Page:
What is your view of the "hacking community?"  Is it one of masked computer operators working in a darkened room or that of a white-coated laboratory technician?  Well, your views of the hackers working on new products and "services" to steal your information may be substantially changed after your read the most recent document from Hewlett Packard Enterprise entitled The Business of Hacking:  Business Innovation Meets the Business of Hacking.

http://www8.hp.com/us/en/software-solutions/hacking-report/index.html?jumpid=va_gpnq3t2xdw  
This document is an easy and compelling read for Chief Executive Officers, Chief Information Officers, Boards of Directors, Risk Analysts and cyber security students.  The article does an excellent job giving a straight-forward discussion regarding the "reality" of the cybercrime community and their "business models."

The HP whitepaper does a nice job clearly identifying "who" the "Bad Guys" are with a simple chart (shown below):


This is extremely helpful to those trying to understand cybercrime and cyber "hacking" because it shows there are different types of hackers with different motivations and capabilities.

The article almost reads like a Gartner report with a "Magic Quadrant" depiction of where the attackers are working relative to Payout and Effort/Risk to their "business."  The quadrant analysis is shown below:


Although the report doesn't go into details on how organized cyber crime is used by Nation-States, analysis has shown that some countries may be using organized cyber crime to do their cyber attacks thus giving the Nation-State the ability to offer "plausible deniability."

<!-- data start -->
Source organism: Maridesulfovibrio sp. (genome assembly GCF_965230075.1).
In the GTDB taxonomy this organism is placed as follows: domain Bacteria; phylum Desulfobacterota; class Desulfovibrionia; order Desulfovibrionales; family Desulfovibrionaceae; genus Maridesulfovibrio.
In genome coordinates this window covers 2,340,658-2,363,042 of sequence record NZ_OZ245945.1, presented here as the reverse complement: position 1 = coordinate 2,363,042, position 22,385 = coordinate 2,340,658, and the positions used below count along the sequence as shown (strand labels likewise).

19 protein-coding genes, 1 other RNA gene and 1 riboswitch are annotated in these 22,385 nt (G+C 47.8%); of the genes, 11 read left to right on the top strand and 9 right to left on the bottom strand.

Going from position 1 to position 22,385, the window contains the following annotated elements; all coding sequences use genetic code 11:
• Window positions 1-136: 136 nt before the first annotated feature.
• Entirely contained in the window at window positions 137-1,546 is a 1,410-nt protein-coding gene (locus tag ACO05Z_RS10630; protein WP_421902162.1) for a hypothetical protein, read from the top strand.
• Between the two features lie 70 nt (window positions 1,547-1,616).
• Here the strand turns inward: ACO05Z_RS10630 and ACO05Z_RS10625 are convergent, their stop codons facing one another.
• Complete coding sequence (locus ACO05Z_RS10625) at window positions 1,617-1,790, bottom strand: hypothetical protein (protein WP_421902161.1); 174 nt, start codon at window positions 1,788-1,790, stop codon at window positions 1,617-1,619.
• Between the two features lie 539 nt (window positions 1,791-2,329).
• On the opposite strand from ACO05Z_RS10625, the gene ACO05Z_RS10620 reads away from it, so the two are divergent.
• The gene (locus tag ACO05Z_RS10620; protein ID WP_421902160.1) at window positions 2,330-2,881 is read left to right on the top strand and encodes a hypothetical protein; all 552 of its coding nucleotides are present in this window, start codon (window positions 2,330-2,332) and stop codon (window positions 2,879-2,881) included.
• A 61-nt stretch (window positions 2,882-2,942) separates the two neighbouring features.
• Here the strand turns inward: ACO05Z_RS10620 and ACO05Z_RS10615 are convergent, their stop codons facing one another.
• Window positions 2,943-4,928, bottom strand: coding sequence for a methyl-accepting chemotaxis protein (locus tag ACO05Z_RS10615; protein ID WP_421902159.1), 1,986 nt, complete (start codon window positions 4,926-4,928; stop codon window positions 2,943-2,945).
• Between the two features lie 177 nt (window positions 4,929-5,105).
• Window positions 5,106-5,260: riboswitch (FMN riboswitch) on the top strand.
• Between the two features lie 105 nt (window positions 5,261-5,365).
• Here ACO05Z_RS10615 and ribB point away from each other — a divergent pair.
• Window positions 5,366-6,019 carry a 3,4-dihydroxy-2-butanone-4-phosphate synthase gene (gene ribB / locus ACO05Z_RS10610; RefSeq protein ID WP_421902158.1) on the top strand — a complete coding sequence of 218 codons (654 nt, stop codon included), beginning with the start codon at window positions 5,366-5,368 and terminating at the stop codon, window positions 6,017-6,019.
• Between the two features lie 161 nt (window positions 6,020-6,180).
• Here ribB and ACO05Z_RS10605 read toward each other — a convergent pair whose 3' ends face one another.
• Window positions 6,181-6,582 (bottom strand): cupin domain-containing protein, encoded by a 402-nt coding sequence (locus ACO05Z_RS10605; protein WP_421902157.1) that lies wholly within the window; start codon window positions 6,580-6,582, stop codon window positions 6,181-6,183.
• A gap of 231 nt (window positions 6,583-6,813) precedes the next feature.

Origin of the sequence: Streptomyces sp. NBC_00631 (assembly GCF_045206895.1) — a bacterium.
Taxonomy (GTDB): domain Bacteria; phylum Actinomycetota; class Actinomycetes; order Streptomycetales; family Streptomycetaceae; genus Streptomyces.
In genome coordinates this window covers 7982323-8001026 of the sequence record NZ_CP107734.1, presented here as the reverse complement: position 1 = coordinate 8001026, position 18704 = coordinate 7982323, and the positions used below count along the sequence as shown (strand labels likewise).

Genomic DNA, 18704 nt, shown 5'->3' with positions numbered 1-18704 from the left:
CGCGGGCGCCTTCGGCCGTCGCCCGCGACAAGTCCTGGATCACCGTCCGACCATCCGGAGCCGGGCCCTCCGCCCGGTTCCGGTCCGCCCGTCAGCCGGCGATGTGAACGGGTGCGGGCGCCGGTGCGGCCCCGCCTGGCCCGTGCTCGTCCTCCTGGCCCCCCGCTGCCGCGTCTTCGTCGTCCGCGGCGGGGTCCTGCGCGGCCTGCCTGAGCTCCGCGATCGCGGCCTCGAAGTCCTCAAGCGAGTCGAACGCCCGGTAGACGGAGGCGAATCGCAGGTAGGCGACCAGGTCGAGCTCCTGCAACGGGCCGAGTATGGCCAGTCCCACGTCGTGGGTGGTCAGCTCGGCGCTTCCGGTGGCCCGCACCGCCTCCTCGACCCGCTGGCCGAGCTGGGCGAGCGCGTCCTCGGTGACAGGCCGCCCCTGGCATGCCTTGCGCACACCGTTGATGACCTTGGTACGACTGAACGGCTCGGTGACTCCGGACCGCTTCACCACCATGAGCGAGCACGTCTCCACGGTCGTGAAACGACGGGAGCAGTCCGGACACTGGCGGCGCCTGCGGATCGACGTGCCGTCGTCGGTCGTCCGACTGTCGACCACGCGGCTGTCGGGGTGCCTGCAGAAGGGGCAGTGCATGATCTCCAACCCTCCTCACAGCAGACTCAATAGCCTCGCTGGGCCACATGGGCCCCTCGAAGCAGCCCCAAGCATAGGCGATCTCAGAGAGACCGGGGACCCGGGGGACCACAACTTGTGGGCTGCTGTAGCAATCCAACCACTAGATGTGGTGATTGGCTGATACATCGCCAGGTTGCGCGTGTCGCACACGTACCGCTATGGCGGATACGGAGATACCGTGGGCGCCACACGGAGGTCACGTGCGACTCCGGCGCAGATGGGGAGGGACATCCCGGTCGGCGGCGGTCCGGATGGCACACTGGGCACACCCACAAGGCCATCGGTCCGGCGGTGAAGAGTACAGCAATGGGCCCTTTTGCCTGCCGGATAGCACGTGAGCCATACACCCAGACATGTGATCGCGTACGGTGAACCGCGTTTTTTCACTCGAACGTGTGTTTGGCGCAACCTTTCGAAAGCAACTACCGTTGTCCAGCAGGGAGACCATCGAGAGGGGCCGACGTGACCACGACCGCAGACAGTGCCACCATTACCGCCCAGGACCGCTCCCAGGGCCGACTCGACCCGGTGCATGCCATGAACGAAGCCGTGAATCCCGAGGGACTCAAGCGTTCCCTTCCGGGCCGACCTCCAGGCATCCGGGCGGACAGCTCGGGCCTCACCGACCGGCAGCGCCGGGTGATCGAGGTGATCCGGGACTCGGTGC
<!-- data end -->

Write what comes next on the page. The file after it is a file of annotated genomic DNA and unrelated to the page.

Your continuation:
Finally, this report will reinforce to the CEO's, et al that the cyber crime business is just that...a business...where the hackers want to maximize profit and minimize risk...where the hackers need to do research and development and they need to have a finance minister to run their economic shop.

On a parenthetical note, in 2006 I wrote Chapter 1A, "Cybercrime's Impact on Information Security,"  in Cybercrime & Security edited by Pauline C. Reich.  In my article I discussed cybercrime as a business -- albeit nefarious - but with a CEO, COO, HR manager, VP of R&D, CFO, etc. and that their motives are focused on "....profit maximization and risk management..."

Key Take-Aways

This white paper from HP is a great educational piece to get to your Board of Directors, CEO, COO, CFO, CIO and cyber security students who need to realize that one way to hamper cyber crime is to alter the criminal's business operations .... raise their expenses and increase their risk.